- The Washington Times - Tuesday, May 9, 2000

A Fairfax County, Va., employee now could be disciplined for using slurs or hateful language directed at homosexuals in the county's work force, under a change approved yesterday by the Board of Supervisors.

The supervisors voted 7-3 to amend the county's employee code of conduct to prohibit such discrimination against homosexual workers and homosexual residents who are mistreated or harassed by county employees when seeking government services.

But the new code, which goes into effect immediately, moves beyond homosexuals to protect all others in the 11,000-employee work force regardless of race, age, religion and sex from similar discrimination, including slurs and hateful language.

"We felt that we had a moral obligation to do that," said Fairfax County Supervisor Gerald E. Connolly, a Providence District Democrat who voted in favor of the measure. "It was the right thing to do."

Disciplinary measures could range from oral reprimand to termination.

The change does not apply, however, to homosexual employees of private companies in Fairfax, nor does it extend employee benefits to the same-sex partners of county workers.

Fairfax County is not the first to include sexual orientation in its code of conduct. In fact, it was until yesterday among only a handful of area counties that did not protect homosexual workers.

Montgomery County granted employee benefits to the same-sex partners of employees last winter. In the private sector, many area businesses already have implemented new language in their codes of conduct that would protect homosexual workers from discrimination, Mr. Connolly said.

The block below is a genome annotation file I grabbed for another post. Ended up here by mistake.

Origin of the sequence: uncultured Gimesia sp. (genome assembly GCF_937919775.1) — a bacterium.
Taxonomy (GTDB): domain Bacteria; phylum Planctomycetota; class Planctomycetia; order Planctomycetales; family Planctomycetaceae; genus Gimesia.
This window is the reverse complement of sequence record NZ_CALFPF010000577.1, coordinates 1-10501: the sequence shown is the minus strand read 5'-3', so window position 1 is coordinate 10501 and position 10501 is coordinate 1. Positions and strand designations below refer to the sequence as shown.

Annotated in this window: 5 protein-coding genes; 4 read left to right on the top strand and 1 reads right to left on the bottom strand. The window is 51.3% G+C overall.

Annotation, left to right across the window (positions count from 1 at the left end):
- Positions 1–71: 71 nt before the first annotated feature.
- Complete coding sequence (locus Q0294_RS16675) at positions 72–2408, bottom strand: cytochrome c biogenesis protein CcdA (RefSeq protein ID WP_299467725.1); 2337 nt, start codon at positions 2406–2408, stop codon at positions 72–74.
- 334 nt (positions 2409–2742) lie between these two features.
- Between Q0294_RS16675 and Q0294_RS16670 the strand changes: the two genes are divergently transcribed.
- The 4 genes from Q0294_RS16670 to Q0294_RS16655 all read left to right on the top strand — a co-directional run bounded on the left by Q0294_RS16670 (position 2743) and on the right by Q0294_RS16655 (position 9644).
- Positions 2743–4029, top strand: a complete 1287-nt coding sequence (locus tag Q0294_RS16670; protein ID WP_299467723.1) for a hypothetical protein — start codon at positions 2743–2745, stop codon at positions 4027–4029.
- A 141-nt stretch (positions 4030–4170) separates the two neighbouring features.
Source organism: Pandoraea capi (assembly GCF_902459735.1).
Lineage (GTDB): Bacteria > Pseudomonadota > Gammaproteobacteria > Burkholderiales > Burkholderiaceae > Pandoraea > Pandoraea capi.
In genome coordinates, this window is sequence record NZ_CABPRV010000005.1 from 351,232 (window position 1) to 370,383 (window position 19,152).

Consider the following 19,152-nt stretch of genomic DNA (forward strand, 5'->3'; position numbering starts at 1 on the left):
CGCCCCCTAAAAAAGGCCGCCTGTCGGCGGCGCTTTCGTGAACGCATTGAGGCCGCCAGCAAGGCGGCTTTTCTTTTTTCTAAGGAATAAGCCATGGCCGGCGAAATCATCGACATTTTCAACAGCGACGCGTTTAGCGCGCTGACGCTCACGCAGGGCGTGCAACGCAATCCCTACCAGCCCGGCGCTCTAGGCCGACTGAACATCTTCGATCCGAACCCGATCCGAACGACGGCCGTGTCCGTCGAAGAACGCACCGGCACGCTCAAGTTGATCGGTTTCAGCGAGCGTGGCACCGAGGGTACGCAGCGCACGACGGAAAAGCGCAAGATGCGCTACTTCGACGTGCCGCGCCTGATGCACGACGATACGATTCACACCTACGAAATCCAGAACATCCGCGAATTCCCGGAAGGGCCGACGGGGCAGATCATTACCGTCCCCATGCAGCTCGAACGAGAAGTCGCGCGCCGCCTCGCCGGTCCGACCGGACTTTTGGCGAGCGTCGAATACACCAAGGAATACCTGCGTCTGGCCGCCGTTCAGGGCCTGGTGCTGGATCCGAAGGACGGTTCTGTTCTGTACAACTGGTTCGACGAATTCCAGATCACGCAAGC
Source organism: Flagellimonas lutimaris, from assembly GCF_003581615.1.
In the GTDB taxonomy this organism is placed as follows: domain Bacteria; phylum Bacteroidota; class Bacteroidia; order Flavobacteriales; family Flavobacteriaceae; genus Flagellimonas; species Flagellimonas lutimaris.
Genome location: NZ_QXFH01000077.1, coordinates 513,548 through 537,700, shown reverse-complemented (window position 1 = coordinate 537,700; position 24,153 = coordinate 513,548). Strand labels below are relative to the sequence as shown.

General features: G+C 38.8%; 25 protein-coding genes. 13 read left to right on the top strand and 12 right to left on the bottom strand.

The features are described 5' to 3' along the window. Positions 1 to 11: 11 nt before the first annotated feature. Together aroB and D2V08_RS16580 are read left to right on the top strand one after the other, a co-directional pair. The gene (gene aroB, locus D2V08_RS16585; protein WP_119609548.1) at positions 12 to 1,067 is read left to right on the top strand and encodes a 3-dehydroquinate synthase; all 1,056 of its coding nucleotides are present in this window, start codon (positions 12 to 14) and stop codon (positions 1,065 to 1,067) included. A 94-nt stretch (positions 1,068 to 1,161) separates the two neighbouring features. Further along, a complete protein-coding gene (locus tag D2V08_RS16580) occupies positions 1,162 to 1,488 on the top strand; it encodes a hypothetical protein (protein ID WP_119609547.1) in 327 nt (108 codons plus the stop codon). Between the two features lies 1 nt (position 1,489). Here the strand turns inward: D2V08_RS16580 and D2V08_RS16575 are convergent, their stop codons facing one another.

"This was not at all a radical motion," he added.

Supervisors said they added the changes to the existing Standards of Conduct after a report issued by the county Human Rights Commission showed that homosexual employees have been discriminated or harassed. However, the report did not include any statistics on how many incidents have occurred.

The standards would now prohibit the use of slurs "or other language that denigrates any person on the basis of age, race, color, religion, sex, national origin, marital status, disability, or sexual orientation."

And the standards would also require that employees treat colleagues "with respect, courtesy and tact regardless of age, race, color, religion, sex, national origin, marital status, disability or sexual orientation."

The three Republicans on the board were the only members who voted against adding the new language to the code of conduct.

Springfield District Supervisor Elaine McConnell, a Republican, said last night she didn't think it was fair to select a group of people to have protection and leave others people with weight problems, for instance out of the mix.

"I think it's wrong and unfair to others," Mrs. McConnell said. "If we begin to spell out everyone like this, we will have a list longer than you can imagine."

Supervisor Michael Frey, who represents Sully District, and Stuart Mendelsohn, who represents Dranesville District, were the other two who voted against the measure.

Supervisors who voted for the change, all Democrats, were: Katherine K. Hanley, board chairman; Catherine M. Hudgins, Hunter Mill District; Penelope A. Gross, Mason District; Dana Kauffman, Lee District; Sharon Bulova, Braddock District; Gerald Hyland, Mount Vernon District; and Mr. Connolly.

Homosexual-rights advocates, who for years urged Fairfax County officials to add the policy, praised the board's decision.

"Clearly, this new language would help try to curb harassment not only against gay employees but all other employees as well," said Jeff Berns, a member of the homosexual-rights group Fairfax Alliance for Citizen Equality, which has pushed to enact such protection.

While the policy went into effect immediately after the vote, employees will be able to address any concerns before the county's Civil Service Commission, which deals with personnel regulations, a county spokeswoman said. The policy could be amended if concerns arise.

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